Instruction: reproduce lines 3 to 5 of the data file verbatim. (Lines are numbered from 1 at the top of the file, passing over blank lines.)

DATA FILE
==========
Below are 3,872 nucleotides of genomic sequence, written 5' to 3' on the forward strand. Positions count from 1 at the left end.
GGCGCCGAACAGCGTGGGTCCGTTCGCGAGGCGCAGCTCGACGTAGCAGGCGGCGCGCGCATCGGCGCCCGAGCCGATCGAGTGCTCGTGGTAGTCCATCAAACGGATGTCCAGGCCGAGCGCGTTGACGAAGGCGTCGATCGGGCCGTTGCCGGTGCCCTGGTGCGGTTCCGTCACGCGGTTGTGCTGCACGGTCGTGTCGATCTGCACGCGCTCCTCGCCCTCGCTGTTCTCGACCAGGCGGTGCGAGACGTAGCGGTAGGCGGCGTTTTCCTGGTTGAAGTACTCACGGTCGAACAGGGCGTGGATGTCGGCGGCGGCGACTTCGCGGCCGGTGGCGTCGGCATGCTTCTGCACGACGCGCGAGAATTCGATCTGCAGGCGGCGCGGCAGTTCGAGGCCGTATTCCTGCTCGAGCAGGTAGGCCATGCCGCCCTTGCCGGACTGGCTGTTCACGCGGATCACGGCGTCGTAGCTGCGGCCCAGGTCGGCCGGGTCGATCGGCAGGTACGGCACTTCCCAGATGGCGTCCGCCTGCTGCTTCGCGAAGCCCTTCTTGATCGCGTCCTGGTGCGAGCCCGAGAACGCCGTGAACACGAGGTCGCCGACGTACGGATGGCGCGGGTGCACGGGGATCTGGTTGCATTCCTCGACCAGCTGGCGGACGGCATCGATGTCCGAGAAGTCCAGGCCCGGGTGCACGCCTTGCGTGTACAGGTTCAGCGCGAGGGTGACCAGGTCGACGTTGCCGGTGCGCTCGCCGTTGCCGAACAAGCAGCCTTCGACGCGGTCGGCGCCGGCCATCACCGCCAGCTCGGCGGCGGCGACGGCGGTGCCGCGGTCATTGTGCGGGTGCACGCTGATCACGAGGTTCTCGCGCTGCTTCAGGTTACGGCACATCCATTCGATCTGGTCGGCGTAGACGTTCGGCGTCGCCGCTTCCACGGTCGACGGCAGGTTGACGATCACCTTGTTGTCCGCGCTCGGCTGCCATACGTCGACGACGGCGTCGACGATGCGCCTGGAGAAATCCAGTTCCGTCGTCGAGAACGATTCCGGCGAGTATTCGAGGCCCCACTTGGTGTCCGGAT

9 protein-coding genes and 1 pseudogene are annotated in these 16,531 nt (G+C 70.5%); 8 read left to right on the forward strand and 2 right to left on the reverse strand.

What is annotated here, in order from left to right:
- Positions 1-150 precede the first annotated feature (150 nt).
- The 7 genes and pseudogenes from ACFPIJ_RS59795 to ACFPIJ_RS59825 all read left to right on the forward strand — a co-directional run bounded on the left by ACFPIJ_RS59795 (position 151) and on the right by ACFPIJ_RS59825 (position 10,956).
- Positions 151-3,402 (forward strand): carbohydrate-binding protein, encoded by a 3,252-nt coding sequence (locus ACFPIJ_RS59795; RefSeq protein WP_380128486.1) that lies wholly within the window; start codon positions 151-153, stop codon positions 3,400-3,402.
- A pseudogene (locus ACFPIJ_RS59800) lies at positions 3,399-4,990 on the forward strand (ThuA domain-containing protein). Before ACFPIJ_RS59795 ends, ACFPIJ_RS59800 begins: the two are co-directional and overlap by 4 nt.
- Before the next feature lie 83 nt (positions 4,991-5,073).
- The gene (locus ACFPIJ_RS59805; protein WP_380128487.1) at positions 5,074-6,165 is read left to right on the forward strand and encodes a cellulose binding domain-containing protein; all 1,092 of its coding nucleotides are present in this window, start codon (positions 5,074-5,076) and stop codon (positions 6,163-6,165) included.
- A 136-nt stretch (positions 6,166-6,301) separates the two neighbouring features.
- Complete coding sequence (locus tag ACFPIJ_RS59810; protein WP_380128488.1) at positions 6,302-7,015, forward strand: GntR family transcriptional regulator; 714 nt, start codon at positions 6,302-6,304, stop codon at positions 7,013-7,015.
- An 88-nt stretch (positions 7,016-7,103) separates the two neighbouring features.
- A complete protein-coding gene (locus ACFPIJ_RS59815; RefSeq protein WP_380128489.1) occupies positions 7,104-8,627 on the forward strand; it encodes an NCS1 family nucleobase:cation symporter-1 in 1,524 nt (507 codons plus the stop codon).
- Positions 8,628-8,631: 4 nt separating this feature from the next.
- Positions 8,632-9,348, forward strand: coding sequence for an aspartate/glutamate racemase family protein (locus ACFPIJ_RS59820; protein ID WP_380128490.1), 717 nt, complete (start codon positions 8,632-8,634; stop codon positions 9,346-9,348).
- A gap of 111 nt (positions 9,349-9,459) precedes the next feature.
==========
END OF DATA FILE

9 protein-coding genes and 1 pseudogene are annotated in these 16,531 nt (G+C 70.5%); 8 read left to right on the forward strand and 2 right to left on the reverse strand.

What is annotated here, in order from left to right:
- Positions 1-150 precede the first annotated feature (150 nt).